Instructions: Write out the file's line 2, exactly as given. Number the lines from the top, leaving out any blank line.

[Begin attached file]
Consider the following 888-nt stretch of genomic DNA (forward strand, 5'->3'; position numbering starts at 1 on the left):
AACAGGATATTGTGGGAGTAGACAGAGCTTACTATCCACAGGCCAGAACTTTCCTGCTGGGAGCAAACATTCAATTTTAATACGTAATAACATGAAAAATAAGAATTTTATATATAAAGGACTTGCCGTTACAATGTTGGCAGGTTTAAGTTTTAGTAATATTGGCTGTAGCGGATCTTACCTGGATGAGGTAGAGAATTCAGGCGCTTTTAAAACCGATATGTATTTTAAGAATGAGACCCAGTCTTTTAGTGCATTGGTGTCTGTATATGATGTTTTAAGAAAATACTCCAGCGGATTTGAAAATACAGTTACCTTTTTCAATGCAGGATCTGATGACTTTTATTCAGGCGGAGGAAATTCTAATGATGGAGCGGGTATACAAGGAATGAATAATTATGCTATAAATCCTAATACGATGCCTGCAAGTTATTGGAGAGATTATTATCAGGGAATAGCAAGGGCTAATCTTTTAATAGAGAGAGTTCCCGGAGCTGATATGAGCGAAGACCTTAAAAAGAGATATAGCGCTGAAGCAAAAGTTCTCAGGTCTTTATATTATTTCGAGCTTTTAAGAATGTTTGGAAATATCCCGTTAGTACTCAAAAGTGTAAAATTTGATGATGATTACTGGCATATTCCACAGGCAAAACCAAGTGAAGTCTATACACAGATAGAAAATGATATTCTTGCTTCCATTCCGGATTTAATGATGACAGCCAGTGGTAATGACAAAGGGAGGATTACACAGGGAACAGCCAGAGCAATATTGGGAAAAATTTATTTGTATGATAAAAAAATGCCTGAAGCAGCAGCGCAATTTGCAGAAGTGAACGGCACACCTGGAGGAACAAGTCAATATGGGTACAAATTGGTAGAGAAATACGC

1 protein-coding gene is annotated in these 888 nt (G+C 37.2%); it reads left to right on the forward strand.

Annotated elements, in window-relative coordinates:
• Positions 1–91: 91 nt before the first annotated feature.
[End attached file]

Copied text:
AACAGGATATTGTGGGAGTAGACAGAGCTTACTATCCACAGGCCAGAACTTTCCTGCTGGGAGCAAACATTCAATTTTAATACGTAATAACATGAAAAATAAGAATTTTATATATAAAGGACTTGCCGTTACAATGTTGGCAGGTTTAAGTTTTAGTAATATTGGCTGTAGCGGATCTTACCTGGATGAGGTAGAGAATTCAGGCGCTTTTAAAACCGATATGTATTTTAAGAATGAGACCCAGTCTTTTAGTGCATTGGTGTCTGTATATGATGTTTTAAGAAAATACTCCAGCGGATTTGAAAATACAGTTACCTTTTTCAATGCAGGATCTGATGACTTTTATTCAGGCGGAGGAAATTCTAATGATGGAGCGGGTATACAAGGAATGAATAATTATGCTATAAATCCTAATACGATGCCTGCAAGTTATTGGAGAGATTATTATCAGGGAATAGCAAGGGCTAATCTTTTAATAGAGAGAGTTCCCGGAGCTGATATGAGCGAAGACCTTAAAAAGAGATATAGCGCTGAAGCAAAAGTTCTCAGGTCTTTATATTATTTCGAGCTTTTAAGAATGTTTGGAAATATCCCGTTAGTACTCAAAAGTGTAAAATTTGATGATGATTACTGGCATATTCCACAGGCAAAACCAAGTGAAGTCTATACACAGATAGAAAATGATATTCTTGCTTCCATTCCGGATTTAATGATGACAGCCAGTGGTAATGACAAAGGGAGGATTACACAGGGAACAGCCAGAGCAATATTGGGAAAAATTTATTTGTATGATAAAAAAATGCCTGAAGCAGCAGCGCAATTTGCAGAAGTGAACGGCACACCTGGAGGAACAAGTCAATATGGGTACAAATTGGTAGAGAAATACGC